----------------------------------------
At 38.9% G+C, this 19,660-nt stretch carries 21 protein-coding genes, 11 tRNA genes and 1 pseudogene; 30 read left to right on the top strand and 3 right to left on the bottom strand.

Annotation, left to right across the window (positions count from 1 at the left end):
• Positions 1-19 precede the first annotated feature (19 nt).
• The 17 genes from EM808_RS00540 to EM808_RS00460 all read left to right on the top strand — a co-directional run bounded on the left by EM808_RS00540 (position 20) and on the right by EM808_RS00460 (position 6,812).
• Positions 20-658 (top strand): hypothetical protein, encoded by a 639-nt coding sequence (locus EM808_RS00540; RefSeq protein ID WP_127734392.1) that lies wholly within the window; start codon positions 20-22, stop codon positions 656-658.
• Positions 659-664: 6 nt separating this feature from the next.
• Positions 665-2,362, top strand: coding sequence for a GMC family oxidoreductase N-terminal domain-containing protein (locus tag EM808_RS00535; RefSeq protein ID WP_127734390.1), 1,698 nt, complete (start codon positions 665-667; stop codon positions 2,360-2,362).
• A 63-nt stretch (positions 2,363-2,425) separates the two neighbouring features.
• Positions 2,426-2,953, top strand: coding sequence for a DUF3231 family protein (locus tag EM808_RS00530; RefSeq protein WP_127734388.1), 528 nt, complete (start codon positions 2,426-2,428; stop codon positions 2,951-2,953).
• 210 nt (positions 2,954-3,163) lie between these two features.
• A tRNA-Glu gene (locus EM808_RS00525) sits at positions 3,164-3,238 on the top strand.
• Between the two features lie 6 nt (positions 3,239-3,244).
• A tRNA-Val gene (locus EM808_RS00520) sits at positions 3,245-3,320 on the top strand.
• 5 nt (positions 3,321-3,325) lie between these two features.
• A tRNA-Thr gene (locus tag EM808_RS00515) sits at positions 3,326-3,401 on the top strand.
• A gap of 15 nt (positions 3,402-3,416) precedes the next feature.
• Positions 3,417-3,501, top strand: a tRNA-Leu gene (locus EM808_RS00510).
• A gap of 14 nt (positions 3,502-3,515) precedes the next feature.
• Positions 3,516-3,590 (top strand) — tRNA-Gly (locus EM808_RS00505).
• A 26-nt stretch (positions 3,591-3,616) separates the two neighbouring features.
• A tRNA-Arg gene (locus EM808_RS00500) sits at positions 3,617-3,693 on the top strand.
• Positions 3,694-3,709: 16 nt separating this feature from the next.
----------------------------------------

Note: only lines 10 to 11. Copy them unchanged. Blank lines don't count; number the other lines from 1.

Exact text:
• 210 nt (positions 2,954-3,163) lie between these two features.
• A tRNA-Glu gene (locus EM808_RS00525) sits at positions 3,164-3,238 on the top strand.